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Illinois: City of Chicago Passes Amendment to its Vacant Building Ordinance

Posted By USFN, Tuesday, November 29, 2016
Updated: Tuesday, November 15, 2016

November 29, 2016

by Michael Anselmo
Anselmo Lindberg Oliver LLC – USFN Member (Illinois)

In July the City of Chicago passed a few minor — but noteworthy — changes to its vacant building ordinance (13-12-126). The changes, which were published on September 13, 2016, are effective 90 days later (December 12, 2016). They concern the types of vacant buildings that a mortgagee must register as vacant with the City, the deadlines for filing, and the registration fee.

The ordinance previously required that a mortgagee file a registration statement with the department of buildings for all residential buildings within the later of: 30 days after the building is vacant or 60 days after a borrower default.

The ordinance is no longer limited to residential buildings. The City Council has now expanded the requirements to all vacant buildings. Further, the timeline has been changed to 30 days after the building is vacant or 10 days after a borrower defaults.

Formerly, the mortgagee was required to pay a $500 registration fee. Now that fee is conditioned upon which timeline the registration is filed within. If the mortgagee filed within the 30-day timeline outlined above, the fee is $700. If the mortgagee files within the 10 days of default deadline, the fee is cut to $400. Further, the validity of the registration has been extended from six to twelve months from the date of registration. Unfortunately, whereas renewal was previously at no charge to the mortgagee, the ordinance now requires that a renewal fee of $700 be paid upon expiration.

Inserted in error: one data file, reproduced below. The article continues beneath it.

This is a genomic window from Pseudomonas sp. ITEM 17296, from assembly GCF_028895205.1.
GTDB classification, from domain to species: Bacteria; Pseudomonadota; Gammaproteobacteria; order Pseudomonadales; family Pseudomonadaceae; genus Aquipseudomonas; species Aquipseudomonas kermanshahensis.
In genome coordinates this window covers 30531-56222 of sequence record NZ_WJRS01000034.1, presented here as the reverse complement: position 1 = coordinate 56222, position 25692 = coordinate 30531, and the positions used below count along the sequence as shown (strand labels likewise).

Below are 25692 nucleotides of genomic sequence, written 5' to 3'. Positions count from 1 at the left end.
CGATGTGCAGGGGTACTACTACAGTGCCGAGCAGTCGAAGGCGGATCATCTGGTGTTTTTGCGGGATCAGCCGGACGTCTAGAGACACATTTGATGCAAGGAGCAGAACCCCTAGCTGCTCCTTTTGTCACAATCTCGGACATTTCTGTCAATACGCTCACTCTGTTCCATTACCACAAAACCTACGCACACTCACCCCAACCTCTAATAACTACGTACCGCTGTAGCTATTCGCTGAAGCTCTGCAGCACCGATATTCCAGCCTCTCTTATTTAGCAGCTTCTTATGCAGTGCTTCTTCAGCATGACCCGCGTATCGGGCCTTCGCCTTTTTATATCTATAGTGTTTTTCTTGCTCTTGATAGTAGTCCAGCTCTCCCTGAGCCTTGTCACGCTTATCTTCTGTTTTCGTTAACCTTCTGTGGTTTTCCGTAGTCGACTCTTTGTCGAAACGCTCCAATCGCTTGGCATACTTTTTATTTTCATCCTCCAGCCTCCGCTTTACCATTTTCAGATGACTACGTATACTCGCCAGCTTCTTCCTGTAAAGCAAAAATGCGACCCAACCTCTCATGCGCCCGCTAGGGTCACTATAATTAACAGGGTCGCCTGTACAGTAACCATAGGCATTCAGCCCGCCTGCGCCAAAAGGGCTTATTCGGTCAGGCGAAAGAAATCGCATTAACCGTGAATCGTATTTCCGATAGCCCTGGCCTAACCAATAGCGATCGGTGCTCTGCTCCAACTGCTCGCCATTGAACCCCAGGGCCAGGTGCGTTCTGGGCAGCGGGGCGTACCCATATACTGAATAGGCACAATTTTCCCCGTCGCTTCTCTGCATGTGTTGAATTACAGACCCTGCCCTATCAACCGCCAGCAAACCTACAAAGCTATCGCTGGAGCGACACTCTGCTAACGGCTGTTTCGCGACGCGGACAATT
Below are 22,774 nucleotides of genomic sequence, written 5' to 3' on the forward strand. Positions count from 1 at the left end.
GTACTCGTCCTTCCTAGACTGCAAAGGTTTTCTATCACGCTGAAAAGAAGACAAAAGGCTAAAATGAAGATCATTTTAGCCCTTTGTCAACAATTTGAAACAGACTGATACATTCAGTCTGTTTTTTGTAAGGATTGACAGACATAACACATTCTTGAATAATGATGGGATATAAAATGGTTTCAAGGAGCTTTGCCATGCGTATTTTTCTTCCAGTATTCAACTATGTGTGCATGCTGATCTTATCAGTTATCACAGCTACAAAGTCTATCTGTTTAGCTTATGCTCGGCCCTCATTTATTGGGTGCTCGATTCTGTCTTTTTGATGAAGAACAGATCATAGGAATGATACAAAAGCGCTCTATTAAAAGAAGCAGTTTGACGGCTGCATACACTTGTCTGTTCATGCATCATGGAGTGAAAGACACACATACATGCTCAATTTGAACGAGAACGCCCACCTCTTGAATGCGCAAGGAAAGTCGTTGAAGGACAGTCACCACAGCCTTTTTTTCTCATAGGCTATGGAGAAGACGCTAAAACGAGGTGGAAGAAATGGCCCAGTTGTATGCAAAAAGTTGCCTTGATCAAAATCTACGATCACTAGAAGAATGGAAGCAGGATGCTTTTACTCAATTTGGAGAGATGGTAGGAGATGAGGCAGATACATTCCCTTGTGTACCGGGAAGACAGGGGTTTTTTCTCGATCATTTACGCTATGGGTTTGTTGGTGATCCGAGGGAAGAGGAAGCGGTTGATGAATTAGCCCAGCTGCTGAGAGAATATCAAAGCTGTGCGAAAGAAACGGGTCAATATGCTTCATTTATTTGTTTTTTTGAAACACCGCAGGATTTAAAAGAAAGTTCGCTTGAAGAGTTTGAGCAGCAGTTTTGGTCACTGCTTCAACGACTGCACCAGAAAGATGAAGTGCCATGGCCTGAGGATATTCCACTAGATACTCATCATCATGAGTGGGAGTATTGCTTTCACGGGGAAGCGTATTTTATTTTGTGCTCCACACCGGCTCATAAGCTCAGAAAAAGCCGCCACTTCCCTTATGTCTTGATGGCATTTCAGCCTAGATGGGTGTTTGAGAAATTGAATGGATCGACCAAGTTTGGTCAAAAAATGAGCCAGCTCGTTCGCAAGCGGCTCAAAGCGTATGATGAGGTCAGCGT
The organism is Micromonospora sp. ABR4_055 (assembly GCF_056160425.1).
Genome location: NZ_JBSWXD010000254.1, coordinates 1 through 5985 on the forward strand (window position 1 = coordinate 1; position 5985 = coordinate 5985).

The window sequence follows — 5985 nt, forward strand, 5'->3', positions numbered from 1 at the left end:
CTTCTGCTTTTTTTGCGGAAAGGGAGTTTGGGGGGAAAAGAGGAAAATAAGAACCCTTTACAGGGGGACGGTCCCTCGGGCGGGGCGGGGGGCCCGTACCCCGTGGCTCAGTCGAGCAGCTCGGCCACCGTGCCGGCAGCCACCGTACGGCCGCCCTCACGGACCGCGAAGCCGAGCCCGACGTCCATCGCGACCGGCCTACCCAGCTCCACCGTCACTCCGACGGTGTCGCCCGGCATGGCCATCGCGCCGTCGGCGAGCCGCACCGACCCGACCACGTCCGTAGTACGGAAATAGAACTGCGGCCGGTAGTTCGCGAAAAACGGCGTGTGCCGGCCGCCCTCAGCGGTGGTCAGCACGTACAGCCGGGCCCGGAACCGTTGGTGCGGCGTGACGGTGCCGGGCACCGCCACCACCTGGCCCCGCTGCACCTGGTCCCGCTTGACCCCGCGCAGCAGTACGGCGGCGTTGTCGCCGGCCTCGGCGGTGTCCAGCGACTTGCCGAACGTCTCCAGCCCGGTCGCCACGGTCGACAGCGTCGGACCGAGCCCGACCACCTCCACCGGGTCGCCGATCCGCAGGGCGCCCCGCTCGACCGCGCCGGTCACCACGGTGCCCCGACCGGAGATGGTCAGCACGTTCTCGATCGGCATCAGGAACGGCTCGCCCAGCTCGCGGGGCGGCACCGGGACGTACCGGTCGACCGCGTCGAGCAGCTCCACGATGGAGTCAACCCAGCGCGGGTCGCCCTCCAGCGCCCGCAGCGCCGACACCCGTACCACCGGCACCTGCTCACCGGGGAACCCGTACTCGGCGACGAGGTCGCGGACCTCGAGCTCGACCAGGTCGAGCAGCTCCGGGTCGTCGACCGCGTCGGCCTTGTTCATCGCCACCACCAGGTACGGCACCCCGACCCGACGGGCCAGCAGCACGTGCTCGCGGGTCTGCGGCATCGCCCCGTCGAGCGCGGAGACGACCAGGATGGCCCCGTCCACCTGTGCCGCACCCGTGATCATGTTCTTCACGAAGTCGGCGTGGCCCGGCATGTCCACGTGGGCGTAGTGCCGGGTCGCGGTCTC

Outside of those few, yet significant, changes, the ordinance remains intact. The mortgagee is still required to implement routine maintenance on these properties (such as boarding and securing entrances, cutting grass, shoveling snow, winterizing the building, posting signs, and responding to complaints relating to the building). The fine for failing to do so remains between $500 and $1,000 for each offense.

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